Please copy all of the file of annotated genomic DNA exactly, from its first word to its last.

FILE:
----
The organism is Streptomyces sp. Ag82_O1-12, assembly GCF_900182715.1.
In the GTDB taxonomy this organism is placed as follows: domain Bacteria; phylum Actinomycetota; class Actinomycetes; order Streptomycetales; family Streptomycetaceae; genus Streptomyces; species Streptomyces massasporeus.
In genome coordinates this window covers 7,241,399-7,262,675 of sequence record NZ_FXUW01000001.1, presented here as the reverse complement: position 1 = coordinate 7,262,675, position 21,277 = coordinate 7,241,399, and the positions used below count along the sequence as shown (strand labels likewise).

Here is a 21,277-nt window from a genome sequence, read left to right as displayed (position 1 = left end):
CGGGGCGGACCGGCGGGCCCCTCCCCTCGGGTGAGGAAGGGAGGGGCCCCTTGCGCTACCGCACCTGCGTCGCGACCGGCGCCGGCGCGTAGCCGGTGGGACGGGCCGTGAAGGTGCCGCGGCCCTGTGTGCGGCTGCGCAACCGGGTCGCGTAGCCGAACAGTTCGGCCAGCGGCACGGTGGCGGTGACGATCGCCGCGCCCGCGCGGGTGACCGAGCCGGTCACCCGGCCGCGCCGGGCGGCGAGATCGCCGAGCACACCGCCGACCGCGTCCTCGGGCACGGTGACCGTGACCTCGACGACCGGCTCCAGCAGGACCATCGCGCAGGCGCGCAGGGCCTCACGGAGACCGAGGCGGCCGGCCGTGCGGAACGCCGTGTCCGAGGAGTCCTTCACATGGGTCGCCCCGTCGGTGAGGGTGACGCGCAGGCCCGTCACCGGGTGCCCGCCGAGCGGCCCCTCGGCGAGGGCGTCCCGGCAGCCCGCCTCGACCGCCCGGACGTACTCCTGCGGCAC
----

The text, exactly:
The organism is Streptomyces sp. Ag82_O1-12, assembly GCF_900182715.1.
In the GTDB taxonomy this organism is placed as follows: domain Bacteria; phylum Actinomycetota; class Actinomycetes; order Streptomycetales; family Streptomycetaceae; genus Streptomyces; species Streptomyces massasporeus.
In genome coordinates this window covers 7,241,399-7,262,675 of sequence record NZ_FXUW01000001.1, presented here as the reverse complement: position 1 = coordinate 7,262,675, position 21,277 = coordinate 7,241,399, and the positions used below count along the sequence as shown (strand labels likewise).

Here is a 21,277-nt window from a genome sequence, read left to right as displayed (position 1 = left end):
CGGGGCGGACCGGCGGGCCCCTCCCCTCGGGTGAGGAAGGGAGGGGCCCCTTGCGCTACCGCACCTGCGTCGCGACCGGCGCCGGCGCGTAGCCGGTGGGACGGGCCGTGAAGGTGCCGCGGCCCTGTGTGCGGCTGCGCAACCGGGTCGCGTAGCCGAACAGTTCGGCCAGCGGCACGGTGGCGGTGACGATCGCCGCGCCCGCGCGGGTGACCGAGCCGGTCACCCGGCCGCGCCGGGCGGCGAGATCGCCGAGCACACCGCCGACCGCGTCCTCGGGCACGGTGACCGTGACCTCGACGACCGGCTCCAGCAGGACCATCGCGCAGGCGCGCAGGGCCTCACGGAGACCGAGGCGGCCGGCCGTGCGGAACGCCGTGTCCGAGGAGTCCTTCACATGGGTCGCCCCGTCGGTGAGGGTGACGCGCAGGCCCGTCACCGGGTGCCCGCCGAGCGGCCCCTCGGCGAGGGCGTCCCGGCAGCCCGCCTCGACCGCCCGGACGTACTCCTGCGGCAC